You can see the website in bold. Clicking on edit will allow you to change the username and/or password associated with that site. If you want to delete this saved password, click on remove. You can copy both the username and password. To reveal the saved password, click on the eye icon next to the password field. You also have details about when the saved entry was created, modified, and last used. If you make any changes, click on the save changes button, which will appear if you click edit.

Google Chrome

In the Google Chrome browser, click on the three dots in the top right corner, and then click on settings.

Screenshot showing Chrome menu to access settings.

Next, click on Autofill on the left, and then Password Manager.

Screenshot showing how to access password manager in Chrome

On the next screen, you’ll see your list of passwords. There is the option to search to find a specific password. You can also turn off Chrome prompting you to save passwords by clicking the blue button next to Offer to save passwords. Chrome also gives you the option to automatically sign in using saved credentials. Clicking check passwords will allow you to see if Chrome considers your passwords weak and to see if your password has been compromised in a data breach.

Screenshot showing Chrome's password manager.

Under Saved Passwords, you will see the website, username, and password. To reveal the password, click the eye icon. With Chrome, you will be prompted to enter the password you use to sign into Windows or Mac as an extra layer of security. Clicking on the three dots will give you the option to change, edit, or remove that particular saved password. Chrome will autosave any changes you make on this screen. You can add a new saved password by clicking the add button. You can import or export your list of saved passwords by clicking the three dots next to the Add button.

Safari (Mac/Apple Browser)

In Safari, click on Safari in bold on the top taskbar, and then click Preferences.

Screenshot showing menu to access Safari preferences.

Next, click on the Passwords tab. You will be prompted to enter the password you use to sign onto your Mac at startup as an extra layer of security.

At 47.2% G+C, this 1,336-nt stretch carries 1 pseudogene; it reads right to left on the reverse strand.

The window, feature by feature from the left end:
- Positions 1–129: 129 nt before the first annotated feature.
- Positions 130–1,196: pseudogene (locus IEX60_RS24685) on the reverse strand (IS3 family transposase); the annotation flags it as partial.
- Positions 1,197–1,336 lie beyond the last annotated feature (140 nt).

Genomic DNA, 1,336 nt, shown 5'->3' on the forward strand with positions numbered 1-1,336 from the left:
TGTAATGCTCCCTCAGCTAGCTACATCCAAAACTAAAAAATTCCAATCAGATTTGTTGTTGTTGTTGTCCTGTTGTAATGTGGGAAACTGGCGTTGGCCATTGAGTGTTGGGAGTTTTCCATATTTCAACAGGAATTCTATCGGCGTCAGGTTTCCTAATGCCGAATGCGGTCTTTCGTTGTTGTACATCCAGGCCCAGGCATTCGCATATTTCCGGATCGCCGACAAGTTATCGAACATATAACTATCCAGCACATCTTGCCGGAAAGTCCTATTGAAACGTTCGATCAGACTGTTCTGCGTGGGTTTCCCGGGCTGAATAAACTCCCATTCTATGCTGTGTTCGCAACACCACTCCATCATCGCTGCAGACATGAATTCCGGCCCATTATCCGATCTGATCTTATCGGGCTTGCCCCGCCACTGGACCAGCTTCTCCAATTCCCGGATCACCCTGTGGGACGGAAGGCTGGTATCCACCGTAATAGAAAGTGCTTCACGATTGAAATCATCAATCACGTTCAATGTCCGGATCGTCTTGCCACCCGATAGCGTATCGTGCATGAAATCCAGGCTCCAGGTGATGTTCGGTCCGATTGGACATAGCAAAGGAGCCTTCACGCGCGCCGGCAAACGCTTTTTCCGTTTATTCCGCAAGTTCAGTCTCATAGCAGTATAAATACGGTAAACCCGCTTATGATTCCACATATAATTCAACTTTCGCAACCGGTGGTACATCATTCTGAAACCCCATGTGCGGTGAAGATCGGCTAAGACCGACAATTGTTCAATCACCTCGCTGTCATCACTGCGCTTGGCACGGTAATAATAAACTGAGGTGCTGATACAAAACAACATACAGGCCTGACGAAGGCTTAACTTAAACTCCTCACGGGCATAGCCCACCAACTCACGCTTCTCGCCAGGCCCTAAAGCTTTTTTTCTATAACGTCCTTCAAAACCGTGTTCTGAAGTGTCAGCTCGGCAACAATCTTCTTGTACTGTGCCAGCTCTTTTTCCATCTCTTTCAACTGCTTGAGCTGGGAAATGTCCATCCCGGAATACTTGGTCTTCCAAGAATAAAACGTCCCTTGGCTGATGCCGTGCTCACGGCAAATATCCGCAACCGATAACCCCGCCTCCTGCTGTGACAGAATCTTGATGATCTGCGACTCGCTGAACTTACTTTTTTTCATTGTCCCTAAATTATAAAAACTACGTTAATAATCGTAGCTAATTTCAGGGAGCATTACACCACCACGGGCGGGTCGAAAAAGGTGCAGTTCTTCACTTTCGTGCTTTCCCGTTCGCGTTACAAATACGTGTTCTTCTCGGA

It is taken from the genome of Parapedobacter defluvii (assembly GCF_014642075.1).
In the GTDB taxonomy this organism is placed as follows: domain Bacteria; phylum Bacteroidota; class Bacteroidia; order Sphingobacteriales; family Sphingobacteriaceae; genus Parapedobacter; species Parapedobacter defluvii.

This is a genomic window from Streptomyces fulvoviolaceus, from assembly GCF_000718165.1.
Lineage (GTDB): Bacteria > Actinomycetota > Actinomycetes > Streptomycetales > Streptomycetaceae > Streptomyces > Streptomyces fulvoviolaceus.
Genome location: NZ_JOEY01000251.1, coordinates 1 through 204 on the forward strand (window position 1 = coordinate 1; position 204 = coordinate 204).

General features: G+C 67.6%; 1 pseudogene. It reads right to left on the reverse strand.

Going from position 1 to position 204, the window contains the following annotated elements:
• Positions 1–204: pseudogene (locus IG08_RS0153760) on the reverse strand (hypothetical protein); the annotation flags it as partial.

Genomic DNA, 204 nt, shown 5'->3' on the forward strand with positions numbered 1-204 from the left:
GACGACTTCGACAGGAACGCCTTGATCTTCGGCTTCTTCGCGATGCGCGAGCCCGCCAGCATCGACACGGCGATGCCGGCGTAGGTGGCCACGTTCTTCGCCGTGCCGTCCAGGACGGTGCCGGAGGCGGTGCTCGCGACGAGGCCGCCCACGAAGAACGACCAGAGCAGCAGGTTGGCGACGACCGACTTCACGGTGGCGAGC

Screenshot showing Safari's password manager.

From here, you will see your list of passwords on the left. If you click on a particular entry in the list, you will see the website URL, when it was modified, the user name, and the password.

To view the saved password, move your mouse pointer over the black dots in the password field. You can also see it by clicking the edit button. Clicking the edit button will also allow you to edit the password or remove it. Clicking the share icon will allow you to share the password via AirDrop if another Apple user is nearby.

Additionally, if you click on the website name in the list on the left, you can click the minus button on the bottom to delete the password. Clicking the plus icon will allow you to add a new website and saved password. If the Detect compromised passwords option is checked, when you click on a particular entry and there are issues with the password, you will see a message that says “easily guessed password” or “compromised password.” Compromised password means that particular password has appeared in a data leak, which puts that account at high risk of compromise.

Edge (Microsoft Windows browser)

The Edge browser in Windows uses an icon that looks like this:

Image of Edge browser icon.

The website How-To Geek has written up some great instructions on how to view your saved passwords in Edge.

Have you tried out any of the methods described above to view a saved password? Let us know in the comments!

Has Tech-Talk Improved Your Tech Skills Yet?

The East Greenbush Library provides technology help in a variety of formats. We conduct classes, offer one-on-one assistance by appointment, post help videos, and have a page dedicated to online help articles and videos gathered from vetted websites around the internet. Did you know we also have a subscription resource available to our patrons with great articles, videos, and webinars for users of all skill levels? Whether you’re a technology pro or you’re just getting started, Tech-Talk has something for everyone.

While we’ve featured Tech-Talk and some of their articles before, this time we’ve made a quick video to highlight how to find what you are looking for in Tech-Talk. Can’t find what you’re looking for? You can submit requests for future articles and videos on whatever tech topic you need.

If you’d like to receive a weekly quick tip from Tech-Talk in your inbox, along with information about upcoming webinars, sign up for the Tech-Talk newsletter on the main page.

Have you tried Tech-Talk yet? Let us know your thoughts in the comments.